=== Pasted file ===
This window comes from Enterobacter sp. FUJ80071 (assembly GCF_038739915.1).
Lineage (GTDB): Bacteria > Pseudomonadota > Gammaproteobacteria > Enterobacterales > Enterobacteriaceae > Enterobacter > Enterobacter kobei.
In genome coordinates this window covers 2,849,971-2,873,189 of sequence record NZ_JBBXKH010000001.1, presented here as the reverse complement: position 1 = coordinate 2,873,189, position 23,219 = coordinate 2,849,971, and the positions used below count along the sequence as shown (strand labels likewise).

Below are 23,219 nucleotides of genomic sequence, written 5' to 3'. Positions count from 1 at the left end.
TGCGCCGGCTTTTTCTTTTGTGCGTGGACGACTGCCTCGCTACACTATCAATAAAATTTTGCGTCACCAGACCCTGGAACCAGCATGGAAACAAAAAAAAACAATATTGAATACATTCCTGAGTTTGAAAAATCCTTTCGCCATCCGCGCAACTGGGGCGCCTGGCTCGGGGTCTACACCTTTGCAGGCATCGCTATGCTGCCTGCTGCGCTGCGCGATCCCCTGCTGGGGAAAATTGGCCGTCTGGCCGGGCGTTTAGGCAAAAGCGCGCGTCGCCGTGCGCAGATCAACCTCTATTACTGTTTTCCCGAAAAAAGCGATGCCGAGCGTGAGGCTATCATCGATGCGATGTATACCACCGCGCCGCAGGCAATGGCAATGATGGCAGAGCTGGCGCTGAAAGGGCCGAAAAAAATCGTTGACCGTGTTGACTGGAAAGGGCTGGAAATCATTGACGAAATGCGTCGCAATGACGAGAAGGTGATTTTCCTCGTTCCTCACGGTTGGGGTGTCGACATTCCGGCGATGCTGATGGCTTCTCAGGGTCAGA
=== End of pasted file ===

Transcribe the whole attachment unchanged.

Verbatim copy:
This window comes from Enterobacter sp. FUJ80071 (assembly GCF_038739915.1).
Lineage (GTDB): Bacteria > Pseudomonadota > Gammaproteobacteria > Enterobacterales > Enterobacteriaceae > Enterobacter > Enterobacter kobei.
In genome coordinates this window covers 2,849,971-2,873,189 of sequence record NZ_JBBXKH010000001.1, presented here as the reverse complement: position 1 = coordinate 2,873,189, position 23,219 = coordinate 2,849,971, and the positions used below count along the sequence as shown (strand labels likewise).

Below are 23,219 nucleotides of genomic sequence, written 5' to 3'. Positions count from 1 at the left end.
TGCGCCGGCTTTTTCTTTTGTGCGTGGACGACTGCCTCGCTACACTATCAATAAAATTTTGCGTCACCAGACCCTGGAACCAGCATGGAAACAAAAAAAAACAATATTGAATACATTCCTGAGTTTGAAAAATCCTTTCGCCATCCGCGCAACTGGGGCGCCTGGCTCGGGGTCTACACCTTTGCAGGCATCGCTATGCTGCCTGCTGCGCTGCGCGATCCCCTGCTGGGGAAAATTGGCCGTCTGGCCGGGCGTTTAGGCAAAAGCGCGCGTCGCCGTGCGCAGATCAACCTCTATTACTGTTTTCCCGAAAAAAGCGATGCCGAGCGTGAGGCTATCATCGATGCGATGTATACCACCGCGCCGCAGGCAATGGCAATGATGGCAGAGCTGGCGCTGAAAGGGCCGAAAAAAATCGTTGACCGTGTTGACTGGAAAGGGCTGGAAATCATTGACGAAATGCGTCGCAATGACGAGAAGGTGATTTTCCTCGTTCCTCACGGTTGGGGTGTCGACATTCCGGCGATGCTGATGGCTTCTCAGGGTCAGA